Are Cigarette Butts Poisonous To Dogs?

teacup-yorkshire-terrier-dog-cigarette-by-swatjester.jpg It should come as no surprise to anyone that a dog might eat a cigarette butt, or any other kind of tobacco product for that matter.

Dogs might find them tasty, since many tobacco products smell like food!

  • Cigarettes have flavors such as mint, for example.
  • Chewing tobaccos come in wintergreen, peach, apple and butternut flavors
  • Nicotine gums are commonly mint or orange flavored.

The problem is that cigarette butts and other forms of tobacco products have an ingredient that is very dangerous to pets, and in particular dogs. That ingredient is nicotine.

In reality, nicotine is toxic for humans too. That sick and nauseous feeling you get the first time you take a drag off of a cigarette is actually because you have nicotine poisoning.

While our human bodies over time can build up a tolerance to the addictive nature of nicotine, dogs don’t have that ability. Even if a dog eats as few as one or two cigarette butts, it can kill them.

I have heard some people claim that cigarette butts are not harmful to dogs, but I’ve seen nicotine poisoning of a dog firsthand — and it’s not pretty!

It only takes 5 mg of nicotine per pound of pet weight to be toxic, and 10 mg/kg can be lethal.

Since a small dog can weigh under 10 pounds, and a cigarette butt can contain up to 4 to 8 mg of nicotine, you can see how if a small dog eats even a couple of cigarette butts it could be fatal.

The biggest problem with cigarette butts is that much of the nicotine was drawn into the filter when a person smoked that cigarette, so cigarette butts tend to have a high concentration of nicotine.


Signs Of Nicotine Poisoning In Dogs

Here are some symptoms of nicotine poisoning in pets to watch for if you think your dog has eaten a cigarette butt. (Keep in mind that some of these symptoms can be true of other types of poisoning as well.)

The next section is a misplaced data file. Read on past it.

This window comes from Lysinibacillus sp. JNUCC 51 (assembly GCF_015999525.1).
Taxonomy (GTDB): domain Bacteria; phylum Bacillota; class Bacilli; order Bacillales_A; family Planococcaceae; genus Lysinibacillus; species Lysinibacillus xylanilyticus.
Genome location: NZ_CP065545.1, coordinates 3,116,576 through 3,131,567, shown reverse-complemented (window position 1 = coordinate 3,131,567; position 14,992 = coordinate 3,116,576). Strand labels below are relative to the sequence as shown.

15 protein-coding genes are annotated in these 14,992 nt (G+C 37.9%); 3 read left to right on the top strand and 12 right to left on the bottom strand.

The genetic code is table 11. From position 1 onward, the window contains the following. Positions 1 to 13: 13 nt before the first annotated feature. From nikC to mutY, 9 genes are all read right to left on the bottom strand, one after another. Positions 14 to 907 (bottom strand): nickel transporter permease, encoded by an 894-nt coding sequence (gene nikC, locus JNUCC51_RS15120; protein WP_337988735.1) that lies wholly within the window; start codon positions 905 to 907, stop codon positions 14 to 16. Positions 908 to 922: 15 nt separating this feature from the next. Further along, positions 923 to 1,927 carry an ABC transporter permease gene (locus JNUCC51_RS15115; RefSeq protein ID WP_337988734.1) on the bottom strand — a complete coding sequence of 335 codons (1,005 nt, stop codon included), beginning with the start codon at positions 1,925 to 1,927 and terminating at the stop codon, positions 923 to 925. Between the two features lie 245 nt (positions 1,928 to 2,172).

• Weakness
  • Tremors
  • Bad coordination, inability to stand or walk
  • Difficulty breathing or fast breathing
  • Vomiting
  • Diarrhea
  • Heart problems such as a slow heartbeat, a fast heartbeat, or even cardiac arrhythmia

These are just a few of the common symptoms for dogs that have ingested any kind of product that has nicotine in it, not just cigarette butts.

While it’s possible that if your dog hasn’t eaten enough of a cigarette butt (or you caught him and took it away) that he might be okay, it’s wise if your dog has ingested a cigarette butt (or you think he may have) to call your vet or take your dog to an emergency pet clinic. It’s always best to error on the side of caution, rather than take a chance with your four-legged friend.





Some of my favorite things to write about are topics that have to do with living green, saving money, pregnancy, weddings, and dogs. When I'm not writing, I love to spend time with my husband, read, create 3D artwork and Native American beadwork.

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  • Katherine Bridget Smith

    My doberman ate about 100 butts out of my big ashtray, and licked up the ashes. That was two months ago and he’s fine, so I don’t know exactly how accurate this information is. I’m not assuming it’s good for dogs to eat cigs but I doubt it’s as harmful as this article makes it out to be.

  • JD

    My dog just ate one of my husband’s cigarettes, He is a Collie and only 5 months old, 25 lbs. I am a
    little concerned, so I will watch him and call the vet in the morning.

    • FunTimesGuide

      Hi JD. I trust your Collie was okay? Always better to be safe than sorry… especially when you’re dealing with a young puppy and/or a low-weight dog. If you get this message, please let us know what the vet said….

  • JD

    He is okay. I did not call the vet, he is happy, very normal, active as always. I watched him all night. He was tired, but at the end of the day he always goes right off to sleep. He is doing very well , not sick at all.

  • Anne Reagan

    My Jack Russell steals
    cigarette butts when he has worms, it’s usually the first sign that we need to
    de-worm him. I’ve heard that doing this is some dog’s natural instinct to fix
    their problem themself. I don’t know how accurate but like I said he doesn’t do
    it unless he has worms.

  • Serena G.

    I think my puppy was chewing on a but, he did not swallow it but is acting strange today. He won’t leave my side, has the shakes and not active at all. Can I give him proxide to induce vomitting as I can’t get to a get right now